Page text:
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Volume: 7, Issue: 4, July-August, 2019
DOI: 10.7324/JABB.2019.70403

Research Article

Screening of different Pseudomonas and Bacillus Spp. for production of L-glutamic acid and impact of their cell-free filtrate on growth and yield of brinjal (Solanum melongena)


Valmik M. Patil, Kishor R. Patole, Mohan S. Paprikar, Jaysingh C. Rajput

  Author Affiliations


Abstract

Amino acids can play a different role in plants such as nitrogen source, hormonal precursor, and stress reducing agents. L-glutamic acid is involved in several plant metabolic processes. The objectives of present work were to evaluate the L-glutamic acid production by different agriculturally important Pseudomonas and Bacillus species and to determine the effects of L-glutamic acid containing cell-free filtrate on the growth and yield of brinjal. An experiment was conducted in a completely randomized block design. Out of eight different strains of Pseudomonas, the highest L glutamic acid was detected in Pseudomonas fluorescens 128 (1.397 g/l) followed by P. fluorescens NSPL07 (1.073 g/l) and Pseudomonas striata RCOF153 (0.563 g/l). Similarly, out of six different species of Bacillus, moderate L-glutamic acid was detected in Bacillus amyloliquefaciens MTCC10439. (0.232 g/l). The growth stimulatory effects of L glutamic acid containing filtrate (200 ppm) were also studied and it was found that all growth parameters of brinjal (plant height, fruits per plant, fruit yield, etc.) improved significantly. Results indicated that bacterial secretion containing L-glutamic acid along with other amino acids has biostimulatory effects and it should be used to enhance the plant growth and yield.

Keywords:

L Glutamic acid, Amino acids, Pseudomonas spp., Bacillus spp., Solanum melongena.



Citation: Patil VM, Patole KR, Paprikar MS, Rajput JC. Screening of different Pseudomonas and Bacillus spp. for production of L-glutamic acid and impact of their cell-free filtrate on growth and yield of brinjal (Solanum melongena). J App Biol Biotech. 2019;7(04):14-18. DOI: 10.7324/JABB.2019.70403


Copyright: Author(s). This is an Open Access article distributed under the terms of the Creative Commons Attribution Non-Commercial License, which permits non-commercial re-use, distribution, and reproduction in any medium, provided the original work is properly cited.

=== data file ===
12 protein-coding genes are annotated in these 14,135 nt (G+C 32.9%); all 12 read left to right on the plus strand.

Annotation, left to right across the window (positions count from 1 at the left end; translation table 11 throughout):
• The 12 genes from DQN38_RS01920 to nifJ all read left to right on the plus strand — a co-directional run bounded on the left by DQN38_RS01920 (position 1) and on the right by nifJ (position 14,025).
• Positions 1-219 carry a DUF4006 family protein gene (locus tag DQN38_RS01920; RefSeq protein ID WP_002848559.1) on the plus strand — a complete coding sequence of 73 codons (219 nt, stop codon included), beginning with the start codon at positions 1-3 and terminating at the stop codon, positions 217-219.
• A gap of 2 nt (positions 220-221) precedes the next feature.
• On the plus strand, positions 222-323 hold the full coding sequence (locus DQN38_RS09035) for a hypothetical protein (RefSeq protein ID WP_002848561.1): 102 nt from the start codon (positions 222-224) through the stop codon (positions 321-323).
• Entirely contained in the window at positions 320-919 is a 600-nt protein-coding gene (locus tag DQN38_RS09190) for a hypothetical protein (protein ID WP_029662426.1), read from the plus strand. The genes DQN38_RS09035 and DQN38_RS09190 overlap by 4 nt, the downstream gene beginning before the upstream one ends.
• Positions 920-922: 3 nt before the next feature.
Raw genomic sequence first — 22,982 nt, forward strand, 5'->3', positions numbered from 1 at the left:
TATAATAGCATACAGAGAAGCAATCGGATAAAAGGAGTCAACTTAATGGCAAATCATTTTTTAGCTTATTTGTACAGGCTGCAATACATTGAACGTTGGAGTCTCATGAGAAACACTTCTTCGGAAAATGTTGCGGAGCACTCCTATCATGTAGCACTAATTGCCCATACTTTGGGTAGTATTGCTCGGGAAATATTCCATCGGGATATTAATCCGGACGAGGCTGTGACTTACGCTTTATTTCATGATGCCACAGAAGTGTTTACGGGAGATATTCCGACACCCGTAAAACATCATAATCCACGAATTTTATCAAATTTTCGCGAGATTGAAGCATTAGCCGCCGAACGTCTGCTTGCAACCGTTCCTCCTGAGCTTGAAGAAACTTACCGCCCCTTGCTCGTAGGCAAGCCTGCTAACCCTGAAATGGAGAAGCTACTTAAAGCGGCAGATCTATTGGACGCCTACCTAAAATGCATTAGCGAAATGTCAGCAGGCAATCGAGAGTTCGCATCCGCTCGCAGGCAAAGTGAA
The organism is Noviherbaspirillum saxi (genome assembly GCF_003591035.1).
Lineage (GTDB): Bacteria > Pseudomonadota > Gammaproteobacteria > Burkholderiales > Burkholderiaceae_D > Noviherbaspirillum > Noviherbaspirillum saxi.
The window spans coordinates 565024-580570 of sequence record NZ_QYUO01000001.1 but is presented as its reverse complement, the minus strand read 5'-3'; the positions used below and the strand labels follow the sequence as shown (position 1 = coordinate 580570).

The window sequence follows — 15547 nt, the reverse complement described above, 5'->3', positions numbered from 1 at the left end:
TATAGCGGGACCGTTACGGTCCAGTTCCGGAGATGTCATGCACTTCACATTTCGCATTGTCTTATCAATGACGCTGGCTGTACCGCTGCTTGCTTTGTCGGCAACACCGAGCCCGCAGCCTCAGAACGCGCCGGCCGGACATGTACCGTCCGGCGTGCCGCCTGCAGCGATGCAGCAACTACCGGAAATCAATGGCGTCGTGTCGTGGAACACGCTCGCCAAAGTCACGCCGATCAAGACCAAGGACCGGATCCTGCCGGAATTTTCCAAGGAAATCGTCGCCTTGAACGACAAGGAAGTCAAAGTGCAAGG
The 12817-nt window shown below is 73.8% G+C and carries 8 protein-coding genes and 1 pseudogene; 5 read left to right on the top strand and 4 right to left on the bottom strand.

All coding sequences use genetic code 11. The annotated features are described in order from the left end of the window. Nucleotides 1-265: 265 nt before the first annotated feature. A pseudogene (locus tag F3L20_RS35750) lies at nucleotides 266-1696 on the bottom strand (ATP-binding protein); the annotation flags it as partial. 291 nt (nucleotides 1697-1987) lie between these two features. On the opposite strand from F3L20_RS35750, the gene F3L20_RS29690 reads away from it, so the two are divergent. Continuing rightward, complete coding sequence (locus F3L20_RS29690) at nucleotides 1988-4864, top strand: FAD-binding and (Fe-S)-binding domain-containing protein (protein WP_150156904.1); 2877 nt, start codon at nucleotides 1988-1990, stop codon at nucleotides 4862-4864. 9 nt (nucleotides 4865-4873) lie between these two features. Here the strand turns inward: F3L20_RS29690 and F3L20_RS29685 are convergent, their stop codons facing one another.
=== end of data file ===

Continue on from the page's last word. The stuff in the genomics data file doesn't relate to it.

References

1. Iman MT, Bekheta MA, Mona H, Mahgoub M. Physiological response of periwinkle plants (Catharanthus roseus L.) to tryptophan and putrescine. Int J Agric Biol 2005;7:210-3.

2. Dahab TA, Aziz NG. Physiological effect of diphenylamine and tryptophan on the growth and chemical constituents of Philedendron erubescene plants. World J Agric Sci 2006;2:75-81.

3. Aziz NG, Azza AM, Farahat MM. Response of vegetative growth and chemical constituents of Thuja orientalis L. plant to foliar application of different amino acids at Nubaria. J Am Sci 2010;6:295-301.

4. Demain AL. Achievements in microbial technology. Biotechnol Adv 1990;8:291-301. https://doi.org/10.1016/0734-9750(90)90017-6

5. Bona R, Moser A. Modeling of L-Glutamic acid production with Corynebacterium under biotin limitation. Chem Biochem Eng Q 1988;12:25-9.

6. Ivana AC, Juan MC, Sabrina SG, Jose MZ, Maria FL, Cavalitto SF. Plant growth promotion activity of keratinolytic fungi growing on a recalcitrant waste known as hair waste. Biotechnol Res Int 2015;2015:10.

7. Malik DK, Sindhu SS. Production of indole acetic acid by pseudomonas sp: Effect of coinoculation with Mesorhizobium sp.Cicer on nodulation and plant growth of chickpea (Cicer arietinum). Physiol Mol Biol Plants 2011;17:25-32. https://doi.org/10.1007/s12298-010-0041-7

8. Muller F, Deigele C, Ziegler H. Hormonal interactions in the rhizosphere of maize (Zea mays L.) and their effects on plant development. J Pflanzen Bodenkd 1989;152:247-54. https://doi.org/10.1002/jpln.19891520217

9. Bar T, Okon Y. Induction of indole-3-acetic acid synthesis and possible toxicity of tryptophan in Azospirillum brasilense spp7. Symbiosis 1992;13:191-8.

10. Hirsch AM, Fang Y. Plant hormones and nodulation: What's the connection? Plant Mol Biol 1994;26:5-9. https://doi.org/10.1007/BF00039514